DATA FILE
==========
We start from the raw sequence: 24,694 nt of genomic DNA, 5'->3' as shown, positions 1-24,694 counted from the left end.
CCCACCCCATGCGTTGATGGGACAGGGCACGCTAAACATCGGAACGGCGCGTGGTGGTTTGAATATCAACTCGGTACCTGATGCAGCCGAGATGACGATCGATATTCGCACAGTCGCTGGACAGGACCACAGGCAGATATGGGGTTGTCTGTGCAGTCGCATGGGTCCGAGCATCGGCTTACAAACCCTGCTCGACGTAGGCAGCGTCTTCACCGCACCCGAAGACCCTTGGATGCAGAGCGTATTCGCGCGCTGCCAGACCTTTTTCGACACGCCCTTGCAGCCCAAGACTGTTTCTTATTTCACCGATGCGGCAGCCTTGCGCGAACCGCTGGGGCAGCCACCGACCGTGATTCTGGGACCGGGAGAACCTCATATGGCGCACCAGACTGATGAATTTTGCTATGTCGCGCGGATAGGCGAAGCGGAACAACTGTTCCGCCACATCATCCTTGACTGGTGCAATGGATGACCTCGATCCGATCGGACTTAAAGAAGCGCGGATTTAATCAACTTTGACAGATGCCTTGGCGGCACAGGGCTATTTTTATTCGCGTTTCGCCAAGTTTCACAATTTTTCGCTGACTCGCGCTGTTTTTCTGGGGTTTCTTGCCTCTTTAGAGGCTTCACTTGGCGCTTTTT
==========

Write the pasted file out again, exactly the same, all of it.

We start from the raw sequence: 24,694 nt of genomic DNA, 5'->3' as shown, positions 1-24,694 counted from the left end.
CCCACCCCATGCGTTGATGGGACAGGGCACGCTAAACATCGGAACGGCGCGTGGTGGTTTGAATATCAACTCGGTACCTGATGCAGCCGAGATGACGATCGATATTCGCACAGTCGCTGGACAGGACCACAGGCAGATATGGGGTTGTCTGTGCAGTCGCATGGGTCCGAGCATCGGCTTACAAACCCTGCTCGACGTAGGCAGCGTCTTCACCGCACCCGAAGACCCTTGGATGCAGAGCGTATTCGCGCGCTGCCAGACCTTTTTCGACACGCCCTTGCAGCCCAAGACTGTTTCTTATTTCACCGATGCGGCAGCCTTGCGCGAACCGCTGGGGCAGCCACCGACCGTGATTCTGGGACCGGGAGAACCTCATATGGCGCACCAGACTGATGAATTTTGCTATGTCGCGCGGATAGGCGAAGCGGAACAACTGTTCCGCCACATCATCCTTGACTGGTGCAATGGATGACCTCGATCCGATCGGACTTAAAGAAGCGCGGATTTAATCAACTTTGACAGATGCCTTGGCGGCACAGGGCTATTTTTATTCGCGTTTCGCCAAGTTTCACAATTTTTCGCTGACTCGCGCTGTTTTTCTGGGGTTTCTTGCCTCTTTAGAGGCTTCACTTGGCGCTTTTT